May 20, 2021

How does AI really benefit healthcare?

AI
hospitalreadmission
AIbias
sdoh
5 min
We ask Jvion’s CMO Dr John Frownfelter what the real benefits and challenges of AI in healthcare are. 

The benefits of artificial intelligence to healthcare are under scrutiny, with two researchers from Stanford University recently saying AI wouldn't have any significant impact until the 2030s

“In the tech world, progress tends to happen slowly and then very quickly” Andrew Ng, founder of Google Brain and adjunct professor at Stanford said. However other experts dispute this. One study, carried out at a hospital in Wisconsin, found that using a clinical AI tool by Jvion reduced readmissions by 25%. 

We asked Jvion’s Chief Medical Officer Dr John Frownfelter where AI can provide the most value, and how to overcome challenges such as algorithmic bias. 

Is AI technology advanced enough to provide real benefits to healthcare providers right now?  
It depends on the application. Some applications of AI, such as assisting with the interpretation of radiology images, still have a way to go before they have a transformational impact, mostly because the machine learning models need to be trained on the population they are used on. As soon as you bring the machine learning model to a different hospital, it needs to be retrained - a time consuming and resource intensive process.

Where is it currently delivering the most value?
When it comes to managing patient risk and providing clinical decision support, AI is already delivering significant value. As long as the AI model has access to a patients’ medical record and their address, it can map them to cohorts of similar patients along clinical, socioeconomic and behavioural lines, and based on these connections, predict which patients are on an avoidable path to an adverse outcome, such as an ER visit.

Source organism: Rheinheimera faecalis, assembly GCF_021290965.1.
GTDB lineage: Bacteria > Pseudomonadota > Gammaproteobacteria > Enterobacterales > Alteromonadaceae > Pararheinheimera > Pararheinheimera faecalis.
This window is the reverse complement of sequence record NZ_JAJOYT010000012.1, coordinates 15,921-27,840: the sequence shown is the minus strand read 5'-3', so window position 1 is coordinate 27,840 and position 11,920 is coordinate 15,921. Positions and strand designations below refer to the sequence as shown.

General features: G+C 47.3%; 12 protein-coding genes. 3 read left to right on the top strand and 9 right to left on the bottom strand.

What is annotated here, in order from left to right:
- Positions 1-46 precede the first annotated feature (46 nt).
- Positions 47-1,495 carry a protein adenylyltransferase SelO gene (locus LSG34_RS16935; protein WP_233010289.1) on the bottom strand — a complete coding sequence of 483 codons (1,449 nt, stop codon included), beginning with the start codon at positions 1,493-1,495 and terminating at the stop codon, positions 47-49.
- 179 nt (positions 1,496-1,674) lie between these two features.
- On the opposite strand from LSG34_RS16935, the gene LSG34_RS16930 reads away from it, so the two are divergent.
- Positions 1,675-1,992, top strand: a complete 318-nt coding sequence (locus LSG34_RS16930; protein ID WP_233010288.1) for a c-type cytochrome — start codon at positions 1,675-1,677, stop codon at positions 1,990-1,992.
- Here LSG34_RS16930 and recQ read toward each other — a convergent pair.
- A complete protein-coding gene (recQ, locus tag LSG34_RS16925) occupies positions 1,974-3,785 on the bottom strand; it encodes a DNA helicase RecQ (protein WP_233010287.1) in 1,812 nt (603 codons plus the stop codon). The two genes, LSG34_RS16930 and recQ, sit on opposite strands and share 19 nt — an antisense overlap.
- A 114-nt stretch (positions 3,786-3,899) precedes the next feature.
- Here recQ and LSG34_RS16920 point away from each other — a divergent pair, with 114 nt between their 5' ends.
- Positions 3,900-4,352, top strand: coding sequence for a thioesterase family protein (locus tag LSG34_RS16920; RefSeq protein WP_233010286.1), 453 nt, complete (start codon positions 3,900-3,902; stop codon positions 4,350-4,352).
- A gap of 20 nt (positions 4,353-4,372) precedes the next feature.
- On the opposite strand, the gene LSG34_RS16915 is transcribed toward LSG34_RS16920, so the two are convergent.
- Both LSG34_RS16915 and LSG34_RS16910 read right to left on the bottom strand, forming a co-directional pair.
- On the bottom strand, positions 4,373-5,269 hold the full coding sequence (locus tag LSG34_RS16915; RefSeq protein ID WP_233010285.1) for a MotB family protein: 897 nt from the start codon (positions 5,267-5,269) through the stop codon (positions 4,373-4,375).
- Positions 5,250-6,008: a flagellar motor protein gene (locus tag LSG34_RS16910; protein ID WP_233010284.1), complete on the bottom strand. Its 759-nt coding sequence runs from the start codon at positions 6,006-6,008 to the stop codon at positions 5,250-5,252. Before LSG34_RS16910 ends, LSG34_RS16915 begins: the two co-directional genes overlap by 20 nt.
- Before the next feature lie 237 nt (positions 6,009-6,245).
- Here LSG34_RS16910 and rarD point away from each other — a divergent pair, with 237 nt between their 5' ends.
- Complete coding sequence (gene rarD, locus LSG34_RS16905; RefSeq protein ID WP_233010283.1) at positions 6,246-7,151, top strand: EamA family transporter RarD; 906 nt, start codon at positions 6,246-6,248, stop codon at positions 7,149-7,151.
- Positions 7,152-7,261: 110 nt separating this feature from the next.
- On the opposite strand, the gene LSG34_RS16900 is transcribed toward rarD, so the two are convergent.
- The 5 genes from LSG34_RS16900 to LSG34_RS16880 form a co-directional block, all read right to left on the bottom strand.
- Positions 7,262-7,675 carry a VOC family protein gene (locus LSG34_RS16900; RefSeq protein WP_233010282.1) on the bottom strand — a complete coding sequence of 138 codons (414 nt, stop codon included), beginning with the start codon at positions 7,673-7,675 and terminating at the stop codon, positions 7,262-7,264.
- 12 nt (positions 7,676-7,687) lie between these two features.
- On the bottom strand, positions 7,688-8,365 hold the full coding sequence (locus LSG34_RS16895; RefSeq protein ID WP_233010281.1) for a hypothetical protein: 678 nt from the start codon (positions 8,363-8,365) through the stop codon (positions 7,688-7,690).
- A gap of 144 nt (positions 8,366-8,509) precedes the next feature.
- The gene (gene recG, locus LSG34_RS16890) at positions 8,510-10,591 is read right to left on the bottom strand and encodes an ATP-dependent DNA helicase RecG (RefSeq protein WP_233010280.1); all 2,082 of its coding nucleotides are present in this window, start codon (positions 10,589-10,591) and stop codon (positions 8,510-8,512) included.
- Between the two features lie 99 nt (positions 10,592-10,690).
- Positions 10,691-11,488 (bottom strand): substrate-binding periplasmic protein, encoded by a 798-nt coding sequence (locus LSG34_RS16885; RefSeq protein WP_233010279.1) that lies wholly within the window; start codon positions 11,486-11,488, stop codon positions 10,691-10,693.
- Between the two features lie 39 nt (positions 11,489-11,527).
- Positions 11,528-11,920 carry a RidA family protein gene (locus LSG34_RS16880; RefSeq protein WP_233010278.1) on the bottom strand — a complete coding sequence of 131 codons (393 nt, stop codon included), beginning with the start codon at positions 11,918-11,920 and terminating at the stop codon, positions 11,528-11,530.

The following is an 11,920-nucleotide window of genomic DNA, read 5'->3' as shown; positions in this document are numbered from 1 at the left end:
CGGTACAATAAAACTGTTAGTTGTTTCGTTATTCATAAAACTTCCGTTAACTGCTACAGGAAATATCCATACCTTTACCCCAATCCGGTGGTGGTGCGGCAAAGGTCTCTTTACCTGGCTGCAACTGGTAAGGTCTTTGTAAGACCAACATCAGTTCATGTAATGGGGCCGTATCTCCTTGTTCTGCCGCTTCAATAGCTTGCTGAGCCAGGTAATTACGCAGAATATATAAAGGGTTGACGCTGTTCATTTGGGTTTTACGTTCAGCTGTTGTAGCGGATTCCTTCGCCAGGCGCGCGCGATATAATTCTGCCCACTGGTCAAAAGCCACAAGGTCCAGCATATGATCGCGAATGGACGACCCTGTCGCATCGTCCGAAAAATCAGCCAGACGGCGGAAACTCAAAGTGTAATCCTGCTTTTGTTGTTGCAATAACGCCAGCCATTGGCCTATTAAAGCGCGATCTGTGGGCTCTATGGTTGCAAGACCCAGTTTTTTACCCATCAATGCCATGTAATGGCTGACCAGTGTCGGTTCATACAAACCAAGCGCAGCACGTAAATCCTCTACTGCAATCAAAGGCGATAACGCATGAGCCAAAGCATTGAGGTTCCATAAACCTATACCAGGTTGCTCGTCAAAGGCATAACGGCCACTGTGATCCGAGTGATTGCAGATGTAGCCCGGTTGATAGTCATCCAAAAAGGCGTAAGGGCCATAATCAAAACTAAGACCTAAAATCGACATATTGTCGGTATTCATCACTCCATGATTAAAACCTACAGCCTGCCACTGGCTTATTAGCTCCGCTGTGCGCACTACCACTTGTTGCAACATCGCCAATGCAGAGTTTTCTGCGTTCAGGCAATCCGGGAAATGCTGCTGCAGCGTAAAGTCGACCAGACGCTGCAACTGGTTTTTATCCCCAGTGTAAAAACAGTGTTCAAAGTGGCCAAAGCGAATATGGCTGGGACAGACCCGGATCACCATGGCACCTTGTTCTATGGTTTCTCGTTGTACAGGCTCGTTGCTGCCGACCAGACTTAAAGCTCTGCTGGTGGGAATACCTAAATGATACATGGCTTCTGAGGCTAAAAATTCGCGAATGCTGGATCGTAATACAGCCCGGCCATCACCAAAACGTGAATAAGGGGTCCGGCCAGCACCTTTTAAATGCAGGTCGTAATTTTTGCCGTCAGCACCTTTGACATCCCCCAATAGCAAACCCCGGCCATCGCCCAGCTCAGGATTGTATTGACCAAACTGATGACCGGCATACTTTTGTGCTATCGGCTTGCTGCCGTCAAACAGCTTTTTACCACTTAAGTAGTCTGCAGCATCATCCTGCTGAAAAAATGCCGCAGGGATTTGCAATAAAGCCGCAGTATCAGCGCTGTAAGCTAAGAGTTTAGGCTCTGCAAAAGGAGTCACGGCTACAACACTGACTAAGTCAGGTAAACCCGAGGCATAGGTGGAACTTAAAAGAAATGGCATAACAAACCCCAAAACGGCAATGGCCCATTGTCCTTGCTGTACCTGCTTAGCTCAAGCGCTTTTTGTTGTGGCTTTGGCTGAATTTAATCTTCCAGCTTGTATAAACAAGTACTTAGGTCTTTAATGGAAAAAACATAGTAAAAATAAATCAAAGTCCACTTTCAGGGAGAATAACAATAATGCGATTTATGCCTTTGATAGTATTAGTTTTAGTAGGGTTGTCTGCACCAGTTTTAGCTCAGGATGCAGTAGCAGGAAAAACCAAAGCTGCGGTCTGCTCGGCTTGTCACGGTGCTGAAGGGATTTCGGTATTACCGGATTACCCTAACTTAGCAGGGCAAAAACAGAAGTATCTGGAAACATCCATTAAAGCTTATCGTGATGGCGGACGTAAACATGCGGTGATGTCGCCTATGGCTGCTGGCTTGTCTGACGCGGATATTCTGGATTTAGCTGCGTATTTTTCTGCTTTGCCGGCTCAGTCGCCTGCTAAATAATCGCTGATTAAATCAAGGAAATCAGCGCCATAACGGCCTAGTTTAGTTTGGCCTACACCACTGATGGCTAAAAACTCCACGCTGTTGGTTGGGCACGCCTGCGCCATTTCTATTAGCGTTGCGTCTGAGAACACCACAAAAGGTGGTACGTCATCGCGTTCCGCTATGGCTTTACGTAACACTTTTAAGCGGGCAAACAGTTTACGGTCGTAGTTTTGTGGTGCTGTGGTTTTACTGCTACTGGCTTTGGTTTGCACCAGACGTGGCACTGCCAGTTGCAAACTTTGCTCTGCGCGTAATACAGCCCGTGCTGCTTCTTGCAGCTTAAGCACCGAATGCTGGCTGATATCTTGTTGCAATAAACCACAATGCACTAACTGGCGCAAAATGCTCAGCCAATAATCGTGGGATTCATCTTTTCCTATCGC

The AI can then present clinicians with a list of patients to prioritise for early interventions. By identifying the relevant clinical, socioeconomic, or behavioural risk factors for any given patient, the AI can also provide recommendations for evidence-based interventions that address these risk factors, enabling clinicians to take action. 

Hospitals using this form of AI, including Jvion’s clinical AI, have seen adverse outcomes such as hospital readmissions and sepsis events decrease by 20% or more on average, and saved millions each year. 

Which key areas of healthcare can AI be most useful to in the future, particularly in terms of post-pandemic recovery?
AI can be particularly valuable for determining which patients, who may have deferred necessary care during the pandemic, should be followed up with or brought in for an in-person appointment to mitigate their risk of an adverse outcome. 

As the industry continues to shift towards value-based care and this new paradigm of “hospital at home”, AI will be necessary to “travel” with each patient across the continuum of their journey to identify health risks as well as the most appropriate care settings and preventative measures to mitigate complications.